On the CPU side and its processing performance, ARM has gotten a lot faster than mips - and vendors like to standardize on one CPU platform (where they can re-use their mobile/ smartphone SOCs, little-endian, same drivers, etc.). For a long time the I/O side of it, especially for the smartphone derived SOCs, had been neglected to some extent, but this situation is changing (especially for ARMv8).

At this point it's therefore difficult to recommend mips for new devices, as modern ARM devices bring more to the table for similar prices - mips is basically dead (only kept on life support for cheap entry level devices).

Edit: just to clarify, both if your examples (ath79 and mt7621) are mips based.

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Alright, so if I understand correctly I should rather look for devices based on ARMv8.
I guess there is no way to filtered out ToH for ARMv8.
However it should be possible by CPU and/or Target.

mt7622 - is one example then.
Any other ARMv8 SoCs that u would recommend or maybe device to recommend?

You can filter this ToH for CPU, Target, Package Architecture.

Thanks Tmomas, followed your link i generated this one showing also memory (that's important).

Any recommendations?
To me Linksys WRT1900ACS still looks attractive but is was already said by Dana44 it is closed source firmware with bugs :frowning:

I recommend using SQM. It will reduce latency, however neither router has a cpu that can do SQM at the speed you'll go to down the road. They're good for where you today. You'll probably want to get a new wifi6e router then anyway. :wink:

Re: MIPS vs arm vs x86 vs PowrPC. It doesn't matter. The code is written in C and compiled into whatever flavour ISA you like. There are fast and slow versions of all hardware. Looking at the two routers they have roughly equivalent performance and MIPS vs ARM doesn't come into play.

If you're looking for long term support look for what is open. Ath9k was the last open system and is still supported and has features that haven't made it into anything else yet!
It still has fixes going in when problems are found even though people have moved on to ath11k development!:

This can't happen on closed source stuff like the NXP/Marvell/Linksys. And partially is the case with ath10k. There was a recent switch to ath10k-ct firmware (firmware from candelatech instead of direct from vendor) because ath10k-ct has development and there isn't much with regular ath10k firmware. However ath10k-ct has enough bugs in the current release some people started switching back to the old ath10k! If it was open like the ath9k somebody would've addressed them already.

The ath10k bugs are in unusual situations - I just use it as an illustration of why open is best and I recommend the mt76 routers in 2020. IMO mt76 simply is more likely to have continued support.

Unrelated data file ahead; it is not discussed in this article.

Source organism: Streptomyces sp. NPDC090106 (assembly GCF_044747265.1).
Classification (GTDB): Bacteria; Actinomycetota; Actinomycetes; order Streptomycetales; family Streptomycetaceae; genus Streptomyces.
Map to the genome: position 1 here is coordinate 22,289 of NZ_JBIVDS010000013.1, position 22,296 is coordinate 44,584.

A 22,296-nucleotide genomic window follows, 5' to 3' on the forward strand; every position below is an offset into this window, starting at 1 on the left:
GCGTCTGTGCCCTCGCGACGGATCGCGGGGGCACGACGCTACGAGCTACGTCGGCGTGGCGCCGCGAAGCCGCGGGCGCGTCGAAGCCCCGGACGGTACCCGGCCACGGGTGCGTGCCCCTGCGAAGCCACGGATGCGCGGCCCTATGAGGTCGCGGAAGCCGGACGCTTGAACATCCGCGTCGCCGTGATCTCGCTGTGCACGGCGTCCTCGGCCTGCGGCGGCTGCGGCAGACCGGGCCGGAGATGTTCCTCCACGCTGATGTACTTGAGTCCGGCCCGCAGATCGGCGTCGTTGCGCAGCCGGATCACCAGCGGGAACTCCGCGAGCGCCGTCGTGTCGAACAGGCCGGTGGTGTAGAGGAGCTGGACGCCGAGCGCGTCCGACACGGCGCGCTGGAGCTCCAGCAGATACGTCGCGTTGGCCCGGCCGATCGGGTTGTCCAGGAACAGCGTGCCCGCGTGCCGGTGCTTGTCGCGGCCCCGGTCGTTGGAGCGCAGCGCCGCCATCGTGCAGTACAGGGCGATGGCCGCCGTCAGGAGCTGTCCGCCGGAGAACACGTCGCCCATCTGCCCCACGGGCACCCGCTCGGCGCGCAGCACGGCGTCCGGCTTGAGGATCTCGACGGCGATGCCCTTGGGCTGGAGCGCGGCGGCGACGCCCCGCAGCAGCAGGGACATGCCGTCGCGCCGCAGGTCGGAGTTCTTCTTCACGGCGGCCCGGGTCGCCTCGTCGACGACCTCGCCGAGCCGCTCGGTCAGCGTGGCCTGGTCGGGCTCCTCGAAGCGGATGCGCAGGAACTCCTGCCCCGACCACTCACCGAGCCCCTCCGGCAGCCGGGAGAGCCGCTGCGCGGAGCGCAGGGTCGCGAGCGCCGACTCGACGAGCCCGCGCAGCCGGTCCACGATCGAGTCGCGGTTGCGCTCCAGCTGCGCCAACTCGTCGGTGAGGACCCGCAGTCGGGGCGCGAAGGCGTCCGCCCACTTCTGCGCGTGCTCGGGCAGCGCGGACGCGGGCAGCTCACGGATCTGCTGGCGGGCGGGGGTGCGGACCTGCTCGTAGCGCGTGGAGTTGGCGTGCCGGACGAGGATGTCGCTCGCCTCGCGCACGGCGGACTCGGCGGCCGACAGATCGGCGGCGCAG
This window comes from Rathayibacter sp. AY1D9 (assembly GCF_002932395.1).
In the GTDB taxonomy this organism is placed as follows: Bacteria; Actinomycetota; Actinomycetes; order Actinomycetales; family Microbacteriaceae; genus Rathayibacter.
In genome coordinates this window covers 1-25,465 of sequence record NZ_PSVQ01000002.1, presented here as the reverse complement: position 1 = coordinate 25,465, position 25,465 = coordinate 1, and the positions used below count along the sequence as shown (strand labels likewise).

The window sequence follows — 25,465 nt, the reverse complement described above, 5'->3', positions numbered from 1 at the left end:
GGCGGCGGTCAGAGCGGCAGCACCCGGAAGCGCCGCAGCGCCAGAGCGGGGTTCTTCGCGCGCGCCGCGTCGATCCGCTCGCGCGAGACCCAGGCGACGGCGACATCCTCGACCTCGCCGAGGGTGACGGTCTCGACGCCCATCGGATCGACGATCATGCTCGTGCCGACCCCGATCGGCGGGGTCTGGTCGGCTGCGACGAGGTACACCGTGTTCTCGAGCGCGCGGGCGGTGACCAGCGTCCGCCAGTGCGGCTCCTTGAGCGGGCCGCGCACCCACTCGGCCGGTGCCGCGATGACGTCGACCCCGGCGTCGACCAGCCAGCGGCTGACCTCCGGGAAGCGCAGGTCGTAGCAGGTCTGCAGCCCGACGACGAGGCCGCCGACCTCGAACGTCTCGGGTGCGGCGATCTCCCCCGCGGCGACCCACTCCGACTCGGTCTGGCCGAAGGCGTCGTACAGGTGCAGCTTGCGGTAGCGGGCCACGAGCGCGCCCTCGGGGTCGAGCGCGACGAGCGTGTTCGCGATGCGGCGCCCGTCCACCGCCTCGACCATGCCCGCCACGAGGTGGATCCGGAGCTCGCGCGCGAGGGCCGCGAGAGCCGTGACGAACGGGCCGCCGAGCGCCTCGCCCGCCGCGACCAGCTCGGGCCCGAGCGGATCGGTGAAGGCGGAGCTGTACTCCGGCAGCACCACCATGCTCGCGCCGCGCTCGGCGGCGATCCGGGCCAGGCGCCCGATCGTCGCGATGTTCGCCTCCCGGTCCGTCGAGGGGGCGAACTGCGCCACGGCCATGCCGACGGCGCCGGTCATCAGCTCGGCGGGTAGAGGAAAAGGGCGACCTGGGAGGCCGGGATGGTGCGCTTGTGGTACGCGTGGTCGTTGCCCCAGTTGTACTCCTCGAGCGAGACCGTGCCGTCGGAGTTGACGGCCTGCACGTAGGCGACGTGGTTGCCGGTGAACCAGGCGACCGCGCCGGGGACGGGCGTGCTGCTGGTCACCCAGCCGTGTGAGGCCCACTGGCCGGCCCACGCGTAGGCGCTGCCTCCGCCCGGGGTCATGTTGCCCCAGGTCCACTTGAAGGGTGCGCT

Both are solid choices. Flip a coin! You'll be happy with either.

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You need to take a step back (again) and find out your actual needs, now and what you expect to happen in terms of potential WAN speed upgrades in the immediate future (not more than ~3 years). Then find an affordable option matching those requirement Overspec'ing beyond that is just too expensive and rather unreasonable at this point (the is a lot of upcoming development in the router market). Economically you'll get better results by buying an 80-160 EUR/ USD (or less, if your connection allows it) device matching your requirements now - and to defer upgrading the device to when you need it, in 4, 5 or more years (now you'd just be severely limited in your available option and also pay a premium for features you won't need for that very same time span).

As mentioned before, mt7622 isn't really available yet (it will, probably with the introduction of Mediatek's 802.11ax lineup (mt7915)).

The only ARMv8 devices on the market right now, would be the mvebu 3700/ 7040/ 8040 or ipq807x platforms. The former only offering SBC like specialty devices, the later only having very basic OpenWrt target support at the moment (this will probably get traction in OpenWrt soon, but not yet). You are just a little too early for these.

If you are looking for ARMv7 device, there your options are plenty - in rough ascending price ranges, ipq40xx, ipq806x and mvebu (ARMADA 370/ 380). In terms of wireless support the two former are better, but when it comes to wired routing throughput, mvebu takes the lead. Here you need to make a decision, based on your current needs - and if you get along with a much cheaper ("old") mips based design (such as ath79 or mt7621), you can still save a lot of buck by going that route now and deferring a potential upgrade into the future, when you need it.

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I think I will get back to my initial idea - Netgear R6220, especially as I hear from you its pretty OK choice and it covers or my needs.

The one I have found is described as: Netgear R6220-100PES.
Does anyone know if this suffix -100PES makes any difference to HW and OpenWRT support?

It's just a code for geographical region.